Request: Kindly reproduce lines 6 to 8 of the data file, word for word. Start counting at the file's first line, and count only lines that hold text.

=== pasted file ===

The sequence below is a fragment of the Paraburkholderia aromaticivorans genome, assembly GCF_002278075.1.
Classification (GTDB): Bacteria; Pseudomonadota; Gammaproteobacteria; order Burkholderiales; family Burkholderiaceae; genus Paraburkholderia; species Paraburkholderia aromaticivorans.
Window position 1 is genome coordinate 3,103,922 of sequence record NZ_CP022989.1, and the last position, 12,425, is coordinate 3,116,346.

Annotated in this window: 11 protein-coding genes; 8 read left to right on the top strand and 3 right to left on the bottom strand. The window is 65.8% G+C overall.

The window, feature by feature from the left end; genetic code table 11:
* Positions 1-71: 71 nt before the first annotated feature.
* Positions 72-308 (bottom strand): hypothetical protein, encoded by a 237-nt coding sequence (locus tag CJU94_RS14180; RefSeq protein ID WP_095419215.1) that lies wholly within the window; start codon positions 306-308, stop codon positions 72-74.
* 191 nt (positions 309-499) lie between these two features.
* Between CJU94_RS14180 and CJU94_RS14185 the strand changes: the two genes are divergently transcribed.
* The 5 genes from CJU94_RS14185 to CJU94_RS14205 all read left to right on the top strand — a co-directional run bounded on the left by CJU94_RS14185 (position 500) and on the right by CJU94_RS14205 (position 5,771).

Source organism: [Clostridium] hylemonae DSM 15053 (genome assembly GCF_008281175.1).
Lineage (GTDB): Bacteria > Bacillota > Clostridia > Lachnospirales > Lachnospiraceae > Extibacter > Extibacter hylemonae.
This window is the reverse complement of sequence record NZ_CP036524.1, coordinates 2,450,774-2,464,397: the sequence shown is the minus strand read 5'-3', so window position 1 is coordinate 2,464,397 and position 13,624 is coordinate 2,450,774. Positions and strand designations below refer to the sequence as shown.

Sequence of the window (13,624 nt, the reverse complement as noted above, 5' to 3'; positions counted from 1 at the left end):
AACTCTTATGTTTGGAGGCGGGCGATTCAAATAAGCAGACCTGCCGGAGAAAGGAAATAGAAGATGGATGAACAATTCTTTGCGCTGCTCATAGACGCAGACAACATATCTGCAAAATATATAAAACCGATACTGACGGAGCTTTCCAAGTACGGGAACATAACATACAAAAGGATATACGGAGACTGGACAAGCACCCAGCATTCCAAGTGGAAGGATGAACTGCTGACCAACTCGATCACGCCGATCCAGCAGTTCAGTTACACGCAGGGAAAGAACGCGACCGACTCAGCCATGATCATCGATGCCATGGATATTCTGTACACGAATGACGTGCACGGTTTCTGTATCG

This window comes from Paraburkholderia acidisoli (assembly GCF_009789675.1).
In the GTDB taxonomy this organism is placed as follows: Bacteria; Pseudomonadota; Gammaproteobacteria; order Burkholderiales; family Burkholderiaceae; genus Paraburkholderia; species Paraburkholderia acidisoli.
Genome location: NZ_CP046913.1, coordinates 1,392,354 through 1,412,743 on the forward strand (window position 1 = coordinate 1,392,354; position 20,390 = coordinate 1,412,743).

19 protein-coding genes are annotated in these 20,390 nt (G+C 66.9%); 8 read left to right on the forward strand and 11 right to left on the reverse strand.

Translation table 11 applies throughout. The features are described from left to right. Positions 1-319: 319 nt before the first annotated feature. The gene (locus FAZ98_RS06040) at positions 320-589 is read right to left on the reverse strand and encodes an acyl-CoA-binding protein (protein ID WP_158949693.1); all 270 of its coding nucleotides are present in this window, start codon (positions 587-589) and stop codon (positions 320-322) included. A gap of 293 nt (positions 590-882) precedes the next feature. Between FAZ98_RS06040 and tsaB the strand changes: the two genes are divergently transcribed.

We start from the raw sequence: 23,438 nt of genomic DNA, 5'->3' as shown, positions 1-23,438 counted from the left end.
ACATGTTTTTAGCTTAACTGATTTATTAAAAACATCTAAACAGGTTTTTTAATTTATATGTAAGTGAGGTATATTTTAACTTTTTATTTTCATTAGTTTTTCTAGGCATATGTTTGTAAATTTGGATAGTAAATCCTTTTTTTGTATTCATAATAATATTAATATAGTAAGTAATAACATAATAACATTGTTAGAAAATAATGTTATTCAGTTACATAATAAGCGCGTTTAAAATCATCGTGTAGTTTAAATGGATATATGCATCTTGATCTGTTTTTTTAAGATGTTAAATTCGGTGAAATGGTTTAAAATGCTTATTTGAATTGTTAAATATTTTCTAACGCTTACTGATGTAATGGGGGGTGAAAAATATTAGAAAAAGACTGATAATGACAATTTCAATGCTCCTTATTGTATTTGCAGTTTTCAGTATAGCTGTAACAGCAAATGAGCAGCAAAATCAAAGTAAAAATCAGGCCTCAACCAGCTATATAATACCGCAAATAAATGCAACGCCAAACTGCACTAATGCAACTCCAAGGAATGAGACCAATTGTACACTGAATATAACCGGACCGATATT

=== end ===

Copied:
* Positions 1-71: 71 nt before the first annotated feature.
* Positions 72-308 (bottom strand): hypothetical protein, encoded by a 237-nt coding sequence (locus tag CJU94_RS14180; RefSeq protein ID WP_095419215.1) that lies wholly within the window; start codon positions 306-308, stop codon positions 72-74.
* 191 nt (positions 309-499) lie between these two features.